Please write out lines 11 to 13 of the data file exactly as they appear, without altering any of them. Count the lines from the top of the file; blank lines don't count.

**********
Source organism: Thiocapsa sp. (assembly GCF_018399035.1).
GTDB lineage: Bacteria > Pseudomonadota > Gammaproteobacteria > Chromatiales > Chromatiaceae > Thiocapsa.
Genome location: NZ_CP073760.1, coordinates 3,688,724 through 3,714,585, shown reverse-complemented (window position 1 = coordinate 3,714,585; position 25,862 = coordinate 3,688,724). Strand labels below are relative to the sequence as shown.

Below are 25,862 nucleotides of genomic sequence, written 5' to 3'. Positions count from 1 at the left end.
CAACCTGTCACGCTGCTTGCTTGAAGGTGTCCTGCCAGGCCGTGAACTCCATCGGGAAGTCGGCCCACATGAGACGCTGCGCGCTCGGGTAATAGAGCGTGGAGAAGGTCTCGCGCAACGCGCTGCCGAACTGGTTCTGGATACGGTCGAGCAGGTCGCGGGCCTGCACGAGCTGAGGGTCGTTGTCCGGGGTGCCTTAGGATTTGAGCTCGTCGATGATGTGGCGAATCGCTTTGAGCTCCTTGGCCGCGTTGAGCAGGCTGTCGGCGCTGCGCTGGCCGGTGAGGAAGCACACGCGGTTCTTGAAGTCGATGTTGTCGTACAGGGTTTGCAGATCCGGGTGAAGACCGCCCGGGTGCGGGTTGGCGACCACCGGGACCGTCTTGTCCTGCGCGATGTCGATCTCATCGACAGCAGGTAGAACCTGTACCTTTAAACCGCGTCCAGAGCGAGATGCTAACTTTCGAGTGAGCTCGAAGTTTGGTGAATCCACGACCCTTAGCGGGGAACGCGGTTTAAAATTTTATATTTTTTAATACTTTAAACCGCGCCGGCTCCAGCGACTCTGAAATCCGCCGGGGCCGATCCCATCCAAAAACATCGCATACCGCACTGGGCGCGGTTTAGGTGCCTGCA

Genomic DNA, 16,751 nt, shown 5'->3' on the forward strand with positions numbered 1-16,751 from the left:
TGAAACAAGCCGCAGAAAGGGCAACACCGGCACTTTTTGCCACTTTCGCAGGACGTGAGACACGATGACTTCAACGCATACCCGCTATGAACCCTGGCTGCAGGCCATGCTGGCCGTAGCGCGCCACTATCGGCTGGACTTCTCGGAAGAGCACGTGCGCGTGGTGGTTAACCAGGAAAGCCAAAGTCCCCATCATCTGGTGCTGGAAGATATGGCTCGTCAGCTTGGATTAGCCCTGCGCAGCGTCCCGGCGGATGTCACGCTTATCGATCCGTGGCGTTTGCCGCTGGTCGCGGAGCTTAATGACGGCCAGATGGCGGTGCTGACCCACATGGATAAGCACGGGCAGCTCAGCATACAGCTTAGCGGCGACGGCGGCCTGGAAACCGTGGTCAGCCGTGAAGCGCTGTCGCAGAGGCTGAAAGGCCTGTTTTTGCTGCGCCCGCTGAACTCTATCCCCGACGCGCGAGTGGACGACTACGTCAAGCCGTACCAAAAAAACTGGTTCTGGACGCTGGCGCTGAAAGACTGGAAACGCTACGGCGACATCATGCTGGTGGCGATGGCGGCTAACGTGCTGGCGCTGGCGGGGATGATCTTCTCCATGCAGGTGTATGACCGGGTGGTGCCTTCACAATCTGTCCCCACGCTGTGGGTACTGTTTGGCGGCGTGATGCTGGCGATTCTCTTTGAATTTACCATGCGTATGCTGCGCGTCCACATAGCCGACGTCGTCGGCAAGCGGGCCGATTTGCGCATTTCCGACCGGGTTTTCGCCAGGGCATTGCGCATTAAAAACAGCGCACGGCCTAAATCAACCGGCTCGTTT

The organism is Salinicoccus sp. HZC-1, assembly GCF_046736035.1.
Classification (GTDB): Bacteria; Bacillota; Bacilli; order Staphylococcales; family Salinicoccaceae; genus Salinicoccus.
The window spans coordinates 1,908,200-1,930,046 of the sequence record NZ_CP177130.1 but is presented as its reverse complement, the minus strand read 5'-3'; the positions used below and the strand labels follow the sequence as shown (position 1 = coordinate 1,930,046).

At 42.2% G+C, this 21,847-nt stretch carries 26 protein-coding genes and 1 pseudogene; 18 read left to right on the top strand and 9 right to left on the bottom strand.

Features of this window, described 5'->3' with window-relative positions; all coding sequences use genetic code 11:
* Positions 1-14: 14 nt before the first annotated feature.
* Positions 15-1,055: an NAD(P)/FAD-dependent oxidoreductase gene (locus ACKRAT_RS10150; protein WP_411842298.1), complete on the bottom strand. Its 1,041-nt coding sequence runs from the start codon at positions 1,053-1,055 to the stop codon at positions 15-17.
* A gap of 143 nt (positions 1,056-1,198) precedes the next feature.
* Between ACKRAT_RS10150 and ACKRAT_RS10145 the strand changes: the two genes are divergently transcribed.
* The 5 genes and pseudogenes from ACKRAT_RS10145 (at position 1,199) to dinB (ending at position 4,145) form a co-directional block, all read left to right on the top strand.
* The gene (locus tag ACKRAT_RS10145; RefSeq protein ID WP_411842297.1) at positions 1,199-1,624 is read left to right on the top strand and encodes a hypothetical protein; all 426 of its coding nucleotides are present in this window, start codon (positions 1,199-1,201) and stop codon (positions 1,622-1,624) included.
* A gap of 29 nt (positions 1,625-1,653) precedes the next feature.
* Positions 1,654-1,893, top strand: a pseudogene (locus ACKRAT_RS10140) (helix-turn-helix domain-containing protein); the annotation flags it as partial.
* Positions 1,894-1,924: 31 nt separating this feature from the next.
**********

At 42.2% G+C, this 21,847-nt stretch carries 26 protein-coding genes and 1 pseudogene; 18 read left to right on the top strand and 9 right to left on the bottom strand.

Features of this window, described 5'->3' with window-relative positions; all coding sequences use genetic code 11:
* Positions 1-14: 14 nt before the first annotated feature.